November 17, 2011

Class demo sketch

.
.Here's a demo sketch I did for my head drawing class, I thought I'd pass along a few pointers to those of you interested.


First, simple but accurate construction drawing then massing the light and shadow, this should be as simple as asking yourself what's in direct light and whats in shadow. Then addressing the turning forms within the light and shadow and designing hard and soft edges.


This overlay shows how a simple construction drawing lays the foundation. Though it may seem a bit abstract, it helps place the larger masses of anatomy within the whole, it maintains the symmetry of the head and helps convey the simple three dimensional nature of the head (like longitude and latitude on a sphere).



Always look for the simple statement as shown in this photoshop paint-over. If you put anything (and I mean anything) in your drawing that varies from it's simplest shapes and values you'd better have a darn good reason. Variations in shape and value that don't convey form to the viewer (even if you believe you're really seeing them) are the first and fastest step to drawings that don't hold together. Remember that your eyes want to find as much information as possible and tend to notice variations and contrasts more than they notice the overall value and shape relationships. squinting your eyes down to cut out all the surface details to see the simple massing of shape and value isn't just a good idea, it's a necessity.
Let me repeat it because this "simple statement" paint-over describes the most important thing I know about drawing. So few people ever master drawing because they don't know or are not willing to find the simple masses and relationships underneath all the complexity they can see. Everyone notices how the parts contrast from the whole, but you have to forcibly train yourself to do the opposite, to notice how the parts most simply relate the the whole as described in this final image.

Good luck!

25 comments:

David said...

Thanks Nathan, this is a very useful post! :) And the outcome is great, really!

Logan Pearsall said...

This is what we're working on currently in class. Well put.

Lydie said...

Thanks so much to share this.

Tim Shirey said...

Simple and clear explanation of basic principles and process that's so often missing.
Good demo and example!

Masles Roy said...

This is cool of you, thanks!

Sally said...

thank you very much! this is really helping me. :)

Kim said...

Wow. What a drawing Nathan. Thanks for stating it like that. It's what my life drawing teacher always tried to pound into us. I can still hear Anne saying (in between sips of coffee): Feel the masses!

Geoff Wheeler said...

Thanks for the Post, Nathan...I got a lot out of taking your quicksketch class this past summer...and posts like this are a great reminder.

Eric Haddad said...

This is a great post! Thank you for sharing it. I think I might write that last statement on my drawing board so I have a constant reminder.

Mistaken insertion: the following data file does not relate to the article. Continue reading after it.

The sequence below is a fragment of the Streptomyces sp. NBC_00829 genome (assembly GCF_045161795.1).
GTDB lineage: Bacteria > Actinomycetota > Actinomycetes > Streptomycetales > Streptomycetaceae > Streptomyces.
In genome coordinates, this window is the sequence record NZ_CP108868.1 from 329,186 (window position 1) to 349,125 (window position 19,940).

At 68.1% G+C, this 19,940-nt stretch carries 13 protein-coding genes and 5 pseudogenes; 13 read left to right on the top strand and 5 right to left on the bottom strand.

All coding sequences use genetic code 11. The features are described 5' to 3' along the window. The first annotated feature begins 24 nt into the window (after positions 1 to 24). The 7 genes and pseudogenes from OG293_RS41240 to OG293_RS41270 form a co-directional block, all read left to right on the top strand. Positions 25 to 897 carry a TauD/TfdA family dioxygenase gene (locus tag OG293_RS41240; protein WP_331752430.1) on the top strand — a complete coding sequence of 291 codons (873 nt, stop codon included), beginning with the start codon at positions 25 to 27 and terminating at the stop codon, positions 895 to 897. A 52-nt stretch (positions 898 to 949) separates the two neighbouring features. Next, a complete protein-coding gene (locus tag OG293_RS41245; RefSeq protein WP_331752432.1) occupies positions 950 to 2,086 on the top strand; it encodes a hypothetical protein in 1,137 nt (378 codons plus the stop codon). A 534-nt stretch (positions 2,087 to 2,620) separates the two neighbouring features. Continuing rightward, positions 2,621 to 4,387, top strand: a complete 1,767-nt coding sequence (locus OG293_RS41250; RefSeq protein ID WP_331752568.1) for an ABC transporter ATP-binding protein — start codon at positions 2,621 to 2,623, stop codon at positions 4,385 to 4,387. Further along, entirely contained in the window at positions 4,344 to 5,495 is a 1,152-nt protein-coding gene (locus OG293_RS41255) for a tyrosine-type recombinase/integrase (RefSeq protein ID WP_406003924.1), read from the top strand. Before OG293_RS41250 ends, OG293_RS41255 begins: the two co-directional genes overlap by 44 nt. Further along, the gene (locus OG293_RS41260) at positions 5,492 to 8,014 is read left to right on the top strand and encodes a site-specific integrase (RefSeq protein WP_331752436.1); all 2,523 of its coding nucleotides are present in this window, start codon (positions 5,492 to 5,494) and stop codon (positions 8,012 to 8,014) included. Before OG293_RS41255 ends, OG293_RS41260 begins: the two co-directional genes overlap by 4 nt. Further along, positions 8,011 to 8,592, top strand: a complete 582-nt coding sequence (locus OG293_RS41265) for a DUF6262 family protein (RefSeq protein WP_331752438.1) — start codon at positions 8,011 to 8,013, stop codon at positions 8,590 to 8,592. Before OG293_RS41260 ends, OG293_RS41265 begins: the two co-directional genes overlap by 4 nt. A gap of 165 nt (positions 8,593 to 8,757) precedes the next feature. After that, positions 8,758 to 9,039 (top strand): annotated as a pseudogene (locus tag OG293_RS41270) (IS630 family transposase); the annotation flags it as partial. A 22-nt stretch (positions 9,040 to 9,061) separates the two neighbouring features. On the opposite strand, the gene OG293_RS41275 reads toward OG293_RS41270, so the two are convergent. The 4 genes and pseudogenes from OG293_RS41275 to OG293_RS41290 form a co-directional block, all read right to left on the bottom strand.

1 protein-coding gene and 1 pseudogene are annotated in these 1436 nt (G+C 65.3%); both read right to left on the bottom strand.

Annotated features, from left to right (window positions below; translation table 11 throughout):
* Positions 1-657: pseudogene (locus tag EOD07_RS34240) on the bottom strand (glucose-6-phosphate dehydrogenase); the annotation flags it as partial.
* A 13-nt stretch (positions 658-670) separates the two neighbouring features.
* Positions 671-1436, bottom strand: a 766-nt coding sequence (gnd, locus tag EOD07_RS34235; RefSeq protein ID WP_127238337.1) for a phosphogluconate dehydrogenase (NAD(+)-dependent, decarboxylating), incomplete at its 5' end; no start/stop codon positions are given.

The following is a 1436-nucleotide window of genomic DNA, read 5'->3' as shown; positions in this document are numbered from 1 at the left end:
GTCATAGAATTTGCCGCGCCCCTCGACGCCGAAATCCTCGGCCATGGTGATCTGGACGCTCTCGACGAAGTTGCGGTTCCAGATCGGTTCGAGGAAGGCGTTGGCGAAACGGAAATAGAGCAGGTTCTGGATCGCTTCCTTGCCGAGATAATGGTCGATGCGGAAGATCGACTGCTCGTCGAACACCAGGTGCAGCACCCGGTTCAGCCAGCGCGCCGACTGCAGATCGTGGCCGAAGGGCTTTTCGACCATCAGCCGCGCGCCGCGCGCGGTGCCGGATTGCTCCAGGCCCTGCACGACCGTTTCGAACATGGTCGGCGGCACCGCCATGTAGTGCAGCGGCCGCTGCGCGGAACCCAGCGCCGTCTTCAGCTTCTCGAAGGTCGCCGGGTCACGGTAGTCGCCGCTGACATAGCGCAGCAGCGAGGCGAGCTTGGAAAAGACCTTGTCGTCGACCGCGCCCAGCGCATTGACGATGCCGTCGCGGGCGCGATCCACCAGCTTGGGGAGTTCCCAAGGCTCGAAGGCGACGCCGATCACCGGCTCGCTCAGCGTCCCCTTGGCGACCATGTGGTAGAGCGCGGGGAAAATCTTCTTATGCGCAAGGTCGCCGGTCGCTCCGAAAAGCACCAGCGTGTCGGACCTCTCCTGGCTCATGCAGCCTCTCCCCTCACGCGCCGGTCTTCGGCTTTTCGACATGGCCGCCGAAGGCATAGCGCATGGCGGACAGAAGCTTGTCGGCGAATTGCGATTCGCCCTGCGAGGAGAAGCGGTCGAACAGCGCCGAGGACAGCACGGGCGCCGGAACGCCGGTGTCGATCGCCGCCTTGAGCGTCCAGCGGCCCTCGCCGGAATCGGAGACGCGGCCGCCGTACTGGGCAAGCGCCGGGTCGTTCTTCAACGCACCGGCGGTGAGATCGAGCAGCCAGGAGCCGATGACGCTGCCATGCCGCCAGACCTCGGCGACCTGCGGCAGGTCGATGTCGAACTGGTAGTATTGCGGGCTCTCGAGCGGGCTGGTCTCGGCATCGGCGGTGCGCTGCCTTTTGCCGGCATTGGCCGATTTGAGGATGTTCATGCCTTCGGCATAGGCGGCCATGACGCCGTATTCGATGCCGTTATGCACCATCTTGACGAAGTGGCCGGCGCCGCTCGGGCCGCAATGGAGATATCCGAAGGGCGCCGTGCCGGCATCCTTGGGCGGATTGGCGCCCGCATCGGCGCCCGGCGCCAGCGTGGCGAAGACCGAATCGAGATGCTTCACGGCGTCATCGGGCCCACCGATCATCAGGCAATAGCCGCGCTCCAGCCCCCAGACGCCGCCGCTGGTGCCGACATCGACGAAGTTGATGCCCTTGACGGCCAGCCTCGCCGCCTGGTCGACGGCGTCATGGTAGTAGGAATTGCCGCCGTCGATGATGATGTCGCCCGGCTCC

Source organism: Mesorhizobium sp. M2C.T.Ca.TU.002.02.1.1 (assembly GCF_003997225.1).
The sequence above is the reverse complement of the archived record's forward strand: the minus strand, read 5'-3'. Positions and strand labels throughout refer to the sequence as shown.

Dylan said...

Great post, lovely picture too I really like the hair in the second stage pic.

chris said...

Thanks so much for these! Step-by-step WIPs are one of my favorite things to look at.

Jason Cheng said...

Bravo, Nathan. I always get a kick out of seeing your step-by-steps.
One thing that has resonated with me strongly is how much one has to resist drawing the superficial and the obvious, and how much art is a selective filtering process. Thanks for the reminder!

stefan marjoram said...

Thanks for the advice - I think I understand what you're getting at - though sometimes, when the lighting isn't very well defined, i think it can be very hard to put into practise.

stefan marjoram said...
This comment has been removed by the author.
Z├ępa said...

You work is amazing! I ever take a look, congratulations!!

Rose said...

Nice features

Deborah Elmquist said...

May I quote you? My students don't get it no matter how I try to explain it. You have done a masterful job.

Daniel said...

When discussing seeing the larger shapes and conforming everything to those, would you say you considered the larger mass of the head to be an egg shape and applied the tones to the entire head accordingly? A smaller detail, eg, the nose being considered a square column but still adhering to the tones of the larger egg form? I am just trying to gain some understanding of your process.

Thanks for the demonstration. It was very helpful.

estevaolucas said...

Very good Nathan, thanks for share this. Can you explain more about what you mean saying "then addressing turning forms"? Thanks fro your attention, very good.

Kendra said...

Hello! (: My mom found you online and suggested I check you out, and I'm so glad I did! These step by step posts are wonderful.. so great of you to share tips with your viewers! I often find myself squinting to look at my own work (especially my most recent portrait, I'm hoping to have it finished and posted soon) and now I see why! (:
If you have some free time, perhaps you could check out my own work..? I'm currently experimenting, perfecting techniques as well as trying new ones, and working on improving. I'm young, so I have plenty of time to learn everything I can. You can find me at http://kendrakruse.blogspot.com/.
Thanks!
-Kendra

fredpalacio said...

its so seems so simple and there it is the little daemon in our head that want to take over !

The class demo was amazing ! Was nice to be part of it !

Steve said...

Excellent help in your post, I really need to practice more on this very subject, thank you for sharing!

M.R. Anand said...

lovely portrait and photoshop painting! thanks for the tips!

Rickie said...

This is key, keep shapes as simple as possible, and values matching.

adebanji said...

Amazing, just can't get enough of this!